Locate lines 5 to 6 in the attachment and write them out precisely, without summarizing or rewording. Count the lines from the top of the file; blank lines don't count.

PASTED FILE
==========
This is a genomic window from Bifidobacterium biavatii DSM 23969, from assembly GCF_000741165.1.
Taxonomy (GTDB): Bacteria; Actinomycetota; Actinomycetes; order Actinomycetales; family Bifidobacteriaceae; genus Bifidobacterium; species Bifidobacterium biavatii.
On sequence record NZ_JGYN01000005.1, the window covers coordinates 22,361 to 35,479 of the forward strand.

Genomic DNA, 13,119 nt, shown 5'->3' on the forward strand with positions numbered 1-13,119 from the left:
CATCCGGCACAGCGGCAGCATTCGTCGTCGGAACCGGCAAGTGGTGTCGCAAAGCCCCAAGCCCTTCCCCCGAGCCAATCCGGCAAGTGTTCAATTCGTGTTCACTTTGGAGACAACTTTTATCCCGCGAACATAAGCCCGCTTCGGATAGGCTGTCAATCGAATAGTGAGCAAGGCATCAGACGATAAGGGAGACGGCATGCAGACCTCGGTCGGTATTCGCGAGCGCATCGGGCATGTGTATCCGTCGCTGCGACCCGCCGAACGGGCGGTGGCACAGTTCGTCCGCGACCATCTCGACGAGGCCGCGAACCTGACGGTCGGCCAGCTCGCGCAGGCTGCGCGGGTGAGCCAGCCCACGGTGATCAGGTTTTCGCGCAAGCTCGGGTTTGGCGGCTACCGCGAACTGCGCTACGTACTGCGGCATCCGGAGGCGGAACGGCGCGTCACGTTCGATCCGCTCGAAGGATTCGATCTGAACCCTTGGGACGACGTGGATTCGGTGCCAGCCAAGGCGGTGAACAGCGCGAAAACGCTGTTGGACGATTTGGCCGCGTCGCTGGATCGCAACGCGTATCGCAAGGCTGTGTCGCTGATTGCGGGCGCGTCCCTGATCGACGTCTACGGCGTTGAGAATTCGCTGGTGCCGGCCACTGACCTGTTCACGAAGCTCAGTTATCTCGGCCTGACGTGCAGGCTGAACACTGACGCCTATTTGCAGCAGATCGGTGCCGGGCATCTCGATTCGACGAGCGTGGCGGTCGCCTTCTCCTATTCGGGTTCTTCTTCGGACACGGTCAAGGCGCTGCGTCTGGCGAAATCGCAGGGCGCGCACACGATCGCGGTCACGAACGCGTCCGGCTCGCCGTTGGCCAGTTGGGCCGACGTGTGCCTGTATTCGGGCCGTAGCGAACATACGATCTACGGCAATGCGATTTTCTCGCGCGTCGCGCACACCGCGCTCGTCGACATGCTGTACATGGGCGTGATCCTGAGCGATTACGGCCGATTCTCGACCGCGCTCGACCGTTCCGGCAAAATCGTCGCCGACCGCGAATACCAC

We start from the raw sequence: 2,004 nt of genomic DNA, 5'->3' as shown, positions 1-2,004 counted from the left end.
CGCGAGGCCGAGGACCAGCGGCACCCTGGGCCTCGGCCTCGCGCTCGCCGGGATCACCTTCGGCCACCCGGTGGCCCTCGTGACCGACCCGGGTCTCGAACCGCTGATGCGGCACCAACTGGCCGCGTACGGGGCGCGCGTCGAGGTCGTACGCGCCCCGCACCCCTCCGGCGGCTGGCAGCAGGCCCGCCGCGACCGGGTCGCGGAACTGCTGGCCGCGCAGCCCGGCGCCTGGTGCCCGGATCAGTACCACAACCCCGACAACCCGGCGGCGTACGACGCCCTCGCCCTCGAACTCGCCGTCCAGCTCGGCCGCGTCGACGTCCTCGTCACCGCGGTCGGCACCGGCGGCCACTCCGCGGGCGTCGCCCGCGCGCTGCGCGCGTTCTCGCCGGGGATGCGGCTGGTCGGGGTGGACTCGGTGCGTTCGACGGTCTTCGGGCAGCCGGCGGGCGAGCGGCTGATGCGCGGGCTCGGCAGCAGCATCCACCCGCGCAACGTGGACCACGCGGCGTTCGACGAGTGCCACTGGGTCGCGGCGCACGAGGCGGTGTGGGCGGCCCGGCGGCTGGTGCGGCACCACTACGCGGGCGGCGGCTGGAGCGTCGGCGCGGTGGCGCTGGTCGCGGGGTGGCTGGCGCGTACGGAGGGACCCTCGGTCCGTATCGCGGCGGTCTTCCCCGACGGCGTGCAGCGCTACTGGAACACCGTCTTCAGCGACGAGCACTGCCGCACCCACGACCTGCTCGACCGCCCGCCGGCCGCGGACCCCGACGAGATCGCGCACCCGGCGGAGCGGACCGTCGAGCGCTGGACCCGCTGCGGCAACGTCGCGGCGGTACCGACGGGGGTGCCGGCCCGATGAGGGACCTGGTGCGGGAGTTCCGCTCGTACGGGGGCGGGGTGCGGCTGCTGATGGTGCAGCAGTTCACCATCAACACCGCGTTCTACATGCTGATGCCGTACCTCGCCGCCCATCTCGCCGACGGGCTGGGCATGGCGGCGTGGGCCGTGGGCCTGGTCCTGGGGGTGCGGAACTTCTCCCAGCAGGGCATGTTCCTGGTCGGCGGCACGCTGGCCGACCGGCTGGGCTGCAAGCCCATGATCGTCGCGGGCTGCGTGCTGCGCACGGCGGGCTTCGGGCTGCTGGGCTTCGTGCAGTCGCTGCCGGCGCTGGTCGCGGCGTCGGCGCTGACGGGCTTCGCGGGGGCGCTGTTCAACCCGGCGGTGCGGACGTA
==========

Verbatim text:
CATCCGGCACAGCGGCAGCATTCGTCGTCGGAACCGGCAAGTGGTGTCGCAAAGCCCCAAGCCCTTCCCCCGAGCCAATCCGGCAAGTGTTCAATTCGTGTTCACTTTGGAGACAACTTTTATCCCGCGAACATAAGCCCGCTTCGGATAGGCTGTCAATCGAATAGTGAGCAAGGCATCAGACGATAAGGGAGACGGCATGCAGACCTCGGTCGGTATTCGCGAGCGCATCGGGCATGTGTATCCGTCGCTGCGACCCGCCGAACGGGCGGTGGCACAGTTCGTCCGCGACCATCTCGACGAGGCCGCGAACCTGACGGTCGGCCAGCTCGCGCAGGCTGCGCGGGTGAGCCAGCCCACGGTGATCAGGTTTTCGCGCAAGCTCGGGTTTGGCGGCTACCGCGAACTGCGCTACGTACTGCGGCATCCGGAGGCGGAACGGCGCGTCACGTTCGATCCGCTCGAAGGATTCGATCTGAACCCTTGGGACGACGTGGATTCGGTGCCAGCCAAGGCGGTGAACAGCGCGAAAACGCTGTTGGACGATTTGGCCGCGTCGCTGGATCGCAACGCGTATCGCAAGGCTGTGTCGCTGATTGCGGGCGCGTCCCTGATCGACGTCTACGGCGTTGAGAATTCGCTGGTGCCGGCCACTGACCTGTTCACGAAGCTCAGTTATCTCGGCCTGACGTGCAGGCTGAACACTGACGCCTATTTGCAGCAGATCGGTGCCGGGCATCTCGATTCGACGAGCGTGGCGGTCGCCTTCTCCTATTCGGGTTCTTCTTCGGACACGGTCAAGGCGCTGCGTCTGGCGAAATCGCAGGGCGCGCACACGATCGCGGTCACGAACGCGTCCGGCTCGCCGTTGGCCAGTTGGGCCGACGTGTGCCTGTATTCGGGCCGTAGCGAACATACGATCTACGGCAATGCGATTTTCTCGCGCGTCGCGCACACCGCGCTCGTCGACATGCTGTACATGGGCGTGATCCTGAGCGATTACGGCCGATTCTCGACCGCGCTCGACCGTTCCGGCAAAATCGTCGCCGACCGCGAATACCAC

We start from the raw sequence: 2,004 nt of genomic DNA, 5'->3' as shown, positions 1-2,004 counted from the left end.